In many projects these days most of the novel code consists of glue code that helps combine dozens of different libraries, plugins and helpers that are licensed under a variety of open source licenses.

In many cases the licenses are fairly obvious as they carry the name of the license in the license file or comment. In others this is a bit harder and requires memorizing certain wordings to tell the more common licenses apart.

I am wondering: Is there an easy way to recognize particularly the very similar licenses (say, MIT/BSD-2/BSD-3) without having to memorize complete license texts or check out the OSI copies as reference?

  • 1
    I'm probably missing something here, but why is this a problem? You need to know at least the name of the license, and on every project I've used that wasn't hard to find.
    – yannis
    May 5 '12 at 12:16
  • File comparison tool?
    – MarkJ
    May 5 '12 at 12:57
  • Related/possible duplicate of: programmers.stackexchange.com/questions/105344/…
    – Joey Adams
    May 5 '12 at 13:19
  • grep? extra characters because I have to but I shouldn't even need to make this comment.
    – Rig
    May 5 '12 at 13:31
  • 1
    If I understood correctly, the OP is talking about the (very common IMO) situation where a bunch of code has only a file generically named "LICENSE", with no indication of which license it is except for its text. Of course, if you're scanning those files programatically, grep or something similar is the answer, but since the OP mentioned "memorizing" I believe he's doing it manually. And as Jeff Atwood pointed out, it's very common to find code "in the wild" that doesn't clearly state its copyright status.
    – mgibsonbr
    May 5 '12 at 14:09

Just use the most powerful pattern matching tool you have at your disposal: your eyes. I ran into the same problem some time ago (was compiling a big list of Django apps and jQuery plugins, and most of them didn't explicitly name the license they were using), in the beginning I had to compare to a reference text all the time, but it didn't take long for me to become able to identify those licenses in a glimpse. Here's what I see when I look at the MIT license:

Copyright (C) <year> <copyright holders>

Permission is hereby granted, text text text
text text text
text text text

The above copyright notice and this permission notice text text text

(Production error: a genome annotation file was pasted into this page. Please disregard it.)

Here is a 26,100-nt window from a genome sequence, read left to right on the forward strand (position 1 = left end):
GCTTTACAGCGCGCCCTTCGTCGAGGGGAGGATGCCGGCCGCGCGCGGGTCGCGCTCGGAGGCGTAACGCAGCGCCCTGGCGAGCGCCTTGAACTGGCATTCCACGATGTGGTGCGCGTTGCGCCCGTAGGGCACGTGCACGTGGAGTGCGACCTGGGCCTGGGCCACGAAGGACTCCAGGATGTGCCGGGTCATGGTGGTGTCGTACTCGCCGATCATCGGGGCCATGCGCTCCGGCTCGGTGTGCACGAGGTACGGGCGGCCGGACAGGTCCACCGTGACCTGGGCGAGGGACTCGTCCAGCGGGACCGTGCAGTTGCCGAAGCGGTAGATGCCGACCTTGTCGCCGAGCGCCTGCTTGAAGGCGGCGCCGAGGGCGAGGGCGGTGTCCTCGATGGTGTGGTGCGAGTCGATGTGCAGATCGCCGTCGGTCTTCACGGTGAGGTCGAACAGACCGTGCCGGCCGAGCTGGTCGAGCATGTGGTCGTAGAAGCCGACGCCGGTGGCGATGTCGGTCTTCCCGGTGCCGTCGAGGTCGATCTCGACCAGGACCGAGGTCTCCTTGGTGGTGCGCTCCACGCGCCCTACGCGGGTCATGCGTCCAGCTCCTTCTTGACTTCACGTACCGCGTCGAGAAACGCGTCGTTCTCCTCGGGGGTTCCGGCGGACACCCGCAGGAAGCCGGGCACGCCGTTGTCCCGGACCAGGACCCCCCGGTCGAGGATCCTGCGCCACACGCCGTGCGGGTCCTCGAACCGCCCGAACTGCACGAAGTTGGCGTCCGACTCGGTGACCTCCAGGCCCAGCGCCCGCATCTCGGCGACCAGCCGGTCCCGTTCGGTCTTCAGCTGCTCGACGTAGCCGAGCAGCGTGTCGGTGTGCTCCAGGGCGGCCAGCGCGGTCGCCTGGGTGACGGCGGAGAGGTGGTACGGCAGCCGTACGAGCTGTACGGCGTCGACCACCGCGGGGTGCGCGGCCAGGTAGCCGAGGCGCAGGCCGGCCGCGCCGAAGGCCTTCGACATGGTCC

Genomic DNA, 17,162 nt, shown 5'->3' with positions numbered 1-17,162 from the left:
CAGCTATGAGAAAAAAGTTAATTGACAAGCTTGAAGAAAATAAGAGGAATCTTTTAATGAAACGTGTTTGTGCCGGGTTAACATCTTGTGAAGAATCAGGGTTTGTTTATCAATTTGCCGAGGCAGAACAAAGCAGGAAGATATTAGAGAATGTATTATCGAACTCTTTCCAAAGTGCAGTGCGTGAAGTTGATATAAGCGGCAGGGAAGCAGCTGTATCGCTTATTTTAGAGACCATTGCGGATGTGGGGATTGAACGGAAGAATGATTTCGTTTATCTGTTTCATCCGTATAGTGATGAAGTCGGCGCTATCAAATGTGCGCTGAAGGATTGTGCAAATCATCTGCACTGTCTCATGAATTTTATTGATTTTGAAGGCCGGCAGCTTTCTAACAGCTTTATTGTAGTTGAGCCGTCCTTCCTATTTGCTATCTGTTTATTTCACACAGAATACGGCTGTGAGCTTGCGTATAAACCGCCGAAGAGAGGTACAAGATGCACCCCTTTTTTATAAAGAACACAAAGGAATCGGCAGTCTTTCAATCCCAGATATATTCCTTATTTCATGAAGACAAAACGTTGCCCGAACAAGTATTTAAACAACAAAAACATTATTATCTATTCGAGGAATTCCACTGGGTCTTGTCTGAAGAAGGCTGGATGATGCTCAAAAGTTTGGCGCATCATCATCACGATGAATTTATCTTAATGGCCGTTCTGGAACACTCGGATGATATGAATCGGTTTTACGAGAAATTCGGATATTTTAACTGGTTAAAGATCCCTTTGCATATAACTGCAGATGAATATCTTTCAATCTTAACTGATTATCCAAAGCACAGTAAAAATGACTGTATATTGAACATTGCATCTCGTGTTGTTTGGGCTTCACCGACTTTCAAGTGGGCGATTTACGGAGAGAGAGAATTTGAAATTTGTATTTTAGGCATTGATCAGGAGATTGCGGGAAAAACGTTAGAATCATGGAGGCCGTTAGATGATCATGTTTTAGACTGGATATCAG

And the Modified BSD:

Copyright (c) <year>, <copyright holder>
All rights reserved.

Redistribution text text text
* text text text
* text text text
* Neither the name of the <organization> nor the
  text text text


Notice how the text layout combined with a few key words/phrases are enough to identify those two licenses, and since they are by far the most common (that don't display its own name in the header, like the GPL or the Apache) they're easy to memorize (and obviously, I can tell it's BSD-3 because it has 3 bullet points).

Now, it's always possible - though very unlikely - that the authors used a slightly different license that you could mistake for the MIT/BSD-3, but if they did and they care about the difference, you can reasonably expect them to call attention to it.

Update: check this answer to a SO question about "grepping" a page using JavaScript; maybe with a little work one could write a small tool (a bookmarklet for instance) to search the contents of a page for the text of a license among a small set of known ones (written as a regex, since you'd have to replace the <copyright holder> and such for wildcards). I avoid bookmarkets because of the security implications, but if you either wrote or is hosting (if applicable) them yourself you should be fine. I know no existing tool for that purpose though.

Personally, I don't think it's worth the trouble - the effort to carefully examine a license is only a small part of the decision to incorporate it into a big project. Usually the troublesome parts are the library dependencies, or the relative effort to integrate them with the rest of your code. So I prefer to do a quick classification into "might use" or "definitly won't use" and then, if I decide the library is really promising, take a closer look at the license.

  • 2
    So you're saying rote memorization (of the general layout at least) is currently the only way to recognize them? That's what I feared. I'm working with Django apps and jQuery plugins in this case, too, btw. But I've seen licenses in the wild that seem very similar to MIT, BSD, etc, but contain minor modifications (say, the JSON license, which is not compatible with the GPL).
    – Alan Plum
    May 5 '12 at 17:27

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